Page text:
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[628] rail barricades, which were swept before us as chaff, and by ten A. M. of the eleventh the Fourteenth corps entered Smithfield, the Twentieth corps close at hand. Johnston had rapidly retreated across the Neuse river, and, having his railroad to lighten up his trains, could retreat faster than we could pursue. The rains had also set in, making the resort to corduroy absolutely necessary to pass even ambulances. The enemy had burned the bridge at Smithfield, and as soon as possible Major-General Slocum got up his pontoons and crossed over a division of the Fourteenth corps. We there heard of the surrender of Lee's army at Appomattox Court-house, Virginia, which was announced to the armies in orders, and created universal joy. Not an officer or soldier of my armies but expressed a pride and satisfaction that it fell to the lot of Armies of the Potomac and James so gloriously to overwhelm and capture the entire army that held them so long in check, and their success gave new impulse to finish up our task. Without a moment's hesitation we dropped our trains and marched rapidly in pursuit to and through Raleigh, reaching that place at 7:30 A. M. of the thirteenth in a heavy rain. The next day the cavalry pushed on through the rain to Durham's station, the Fifteenth corps following as far as Morrisville station, and the Seventeenth corps to Jones' station. On the supposition that Johnston was tied to his railroad as a line of retreat, by Hilsboroa, Greensboroa, Salisbury, Charlotte, &c., I had turned the other columns across the bend of that road toward Ashboroa (See Special Field Orders number fifty-five.) The cavalry. Brevet Major-General J. Kilpatrick commanding, was ordered to keep up a show of pursuit to the “Company's shops,” in Alamance county; Major-General O. O. Howard to turn to the left by Hackney's cross-roads, Pittsboroa, St. Lawrence and Ashboroa; Major-General H. W. Slocum to cross Cape Fear river at Aven's ferry, and move rapidly by Carthage, Caledonia, and Cox's Mills; Major-General J. M. Schofield was to hold Raleigh and the road back, and with his spare force to follow an intermediate route.

By the fifteenth, though the rains were incessant and the roads almost impracticable, Major-General Slocum had the Fourteenth corps, Brevet Major-General Davis commanding, near Martha's Vineyard, with a pontoon bridge laid across Cape Fear river at Aven's ferry, with the Twentieth corps, Major-General Mower commanding, in support. and Major General Howard had the Fifteenth and Seventeenth corps stretched out on the roads toward Pittsboroa, while General Kilpatrick held Durham's Station and Chapel Hill University.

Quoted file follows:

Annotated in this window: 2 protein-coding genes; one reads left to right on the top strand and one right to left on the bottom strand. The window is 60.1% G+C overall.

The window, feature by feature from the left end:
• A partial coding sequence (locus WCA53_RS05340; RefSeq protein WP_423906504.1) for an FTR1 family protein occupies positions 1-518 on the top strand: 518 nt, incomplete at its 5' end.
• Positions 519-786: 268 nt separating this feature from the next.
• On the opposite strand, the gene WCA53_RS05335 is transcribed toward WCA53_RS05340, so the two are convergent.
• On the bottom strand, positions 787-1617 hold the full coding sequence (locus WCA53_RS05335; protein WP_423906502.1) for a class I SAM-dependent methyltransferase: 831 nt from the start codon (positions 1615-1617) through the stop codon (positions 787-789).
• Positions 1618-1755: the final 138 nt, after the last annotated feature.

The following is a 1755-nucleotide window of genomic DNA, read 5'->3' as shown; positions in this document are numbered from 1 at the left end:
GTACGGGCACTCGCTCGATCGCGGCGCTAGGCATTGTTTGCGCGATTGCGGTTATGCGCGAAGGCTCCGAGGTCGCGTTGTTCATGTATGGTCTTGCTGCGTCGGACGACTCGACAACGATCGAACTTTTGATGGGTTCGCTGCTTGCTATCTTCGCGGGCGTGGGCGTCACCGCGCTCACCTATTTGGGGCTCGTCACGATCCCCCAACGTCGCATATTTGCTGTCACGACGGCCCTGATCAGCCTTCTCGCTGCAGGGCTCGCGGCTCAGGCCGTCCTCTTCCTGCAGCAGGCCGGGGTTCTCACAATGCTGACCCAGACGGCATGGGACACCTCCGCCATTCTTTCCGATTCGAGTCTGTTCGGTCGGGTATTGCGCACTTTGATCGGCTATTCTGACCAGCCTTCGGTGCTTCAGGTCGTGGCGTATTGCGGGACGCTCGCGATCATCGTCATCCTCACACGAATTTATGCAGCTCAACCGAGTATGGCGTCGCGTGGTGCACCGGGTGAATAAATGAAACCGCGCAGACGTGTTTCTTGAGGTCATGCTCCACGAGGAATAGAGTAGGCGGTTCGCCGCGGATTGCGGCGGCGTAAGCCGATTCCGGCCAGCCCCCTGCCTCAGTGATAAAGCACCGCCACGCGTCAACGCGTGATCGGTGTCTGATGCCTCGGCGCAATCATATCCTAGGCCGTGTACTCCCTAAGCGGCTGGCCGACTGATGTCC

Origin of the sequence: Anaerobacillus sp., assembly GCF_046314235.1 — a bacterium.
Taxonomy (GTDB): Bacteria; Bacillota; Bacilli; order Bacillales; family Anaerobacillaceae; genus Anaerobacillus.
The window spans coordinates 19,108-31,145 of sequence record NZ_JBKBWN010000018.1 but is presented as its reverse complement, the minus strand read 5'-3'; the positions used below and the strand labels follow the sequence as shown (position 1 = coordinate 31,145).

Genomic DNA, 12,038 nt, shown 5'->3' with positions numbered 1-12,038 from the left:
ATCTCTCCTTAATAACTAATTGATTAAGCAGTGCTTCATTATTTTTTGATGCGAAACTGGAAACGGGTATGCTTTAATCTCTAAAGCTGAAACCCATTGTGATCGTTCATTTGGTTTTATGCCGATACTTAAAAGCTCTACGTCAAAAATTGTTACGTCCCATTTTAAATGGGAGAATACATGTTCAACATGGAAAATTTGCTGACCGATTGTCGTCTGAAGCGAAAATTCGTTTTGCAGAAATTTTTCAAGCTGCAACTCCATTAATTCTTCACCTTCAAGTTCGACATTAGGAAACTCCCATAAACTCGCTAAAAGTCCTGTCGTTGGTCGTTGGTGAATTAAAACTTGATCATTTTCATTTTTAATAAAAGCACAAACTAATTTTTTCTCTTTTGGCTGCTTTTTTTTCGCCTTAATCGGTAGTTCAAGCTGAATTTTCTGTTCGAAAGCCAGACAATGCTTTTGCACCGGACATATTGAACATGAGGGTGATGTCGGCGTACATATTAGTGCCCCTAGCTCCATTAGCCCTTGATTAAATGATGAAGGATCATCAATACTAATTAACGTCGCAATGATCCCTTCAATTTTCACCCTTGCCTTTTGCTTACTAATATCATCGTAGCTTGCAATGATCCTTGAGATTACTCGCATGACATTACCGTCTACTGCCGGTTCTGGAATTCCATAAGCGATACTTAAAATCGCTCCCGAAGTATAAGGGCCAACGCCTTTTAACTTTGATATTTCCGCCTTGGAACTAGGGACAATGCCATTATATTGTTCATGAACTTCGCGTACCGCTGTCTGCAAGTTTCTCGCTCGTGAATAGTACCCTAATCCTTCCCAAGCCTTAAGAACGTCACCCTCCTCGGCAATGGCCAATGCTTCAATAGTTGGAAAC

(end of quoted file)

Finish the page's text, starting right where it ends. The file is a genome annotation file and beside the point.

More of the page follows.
Johnston's army was retreating rapidly on the roads from Hilsboroa to Greensboroa, he himself at Greensboroa. Although out of place as to time, I here invite all military critics who study the problems of war to take their maps and compare the position of my army on the fifteenth and sixteenth of April, with that of General Halleck about Burksville and Petersburg, Virginia, on the twenty-sixth of April, when, according to his telegram to Secretary Stanton, he offered to relieve me of the task of “cutting off Johnston's retreat.” Major-General Stoneman at the time was at Statesville, and Johnston's only line of retreat was by Salisbury and Charlotte. It may be that General Halleck's troops can outmarch mine, but there is nothing in their past history to show it, or it may be that General Halleck can inspire his troops with more energy of action. I doubt that also, save and except in this single instance, when he knew the enemy was ready to surrender or disperse, as advised by my letter of April eighteen, addressed to him when Chief of Staff at Washington city, and delivered at Washington on the twenty-first instant by Major Hitchcock, of my staff.

Thus matters stood at the time I received General Johnston's first letter and made my answer of April fourteenth, copies of which were sent with all expedition to Lieutenant-General Grant and the Secretary of War, with my letter of April fifteenth. I agreed to meet General Johnston in person at a point intermediate between our pickets on the seventeenth at noon, provided the position of the troops remained statu quo. I was both willing and anxious thus to consume a few days, as it would enable Colonel Wright to finish our railroad to Raleigh.

Two bridges had to be built and twelve miles of new road made. We had no iron except by taking up that on the branch from Goldsboroa to Weldon. Instead of losing by time I gained in every way, for every hour of delay possible was required to reconstruct the railroad to our rear and improve the condition of our wagon-roads to the front, so desirable in case the negotiations failed, and we be forced to make the race of nearly two hundred miles to head off or catch Johnston's army, then retreating toward Charlotte.

At noon of the day appointed I met General Johnston for the first time in my life, although we had been interchanging shots constantly since May, 1863.

Our interview was frank and soldier-like, and he gave me to understand that further war on the part of the Confederate troops was folly; that the cause was lost; and that every life sacrificed after the surrender of Lee's army was the highest possible crime. He admitted that the terms conceded to General Lee were magnanimous and all he could ask, but he did want some general concessions that would enable him to allay the natural fears and anxiety of his followers, and enable him to maintain his control over them until they could be got back to the neighborhood of their homes, thereby saving the State of North Carolina the devastations inevitably to result from turning his men loose and unprovided on the spot, and our pursuit across the State.

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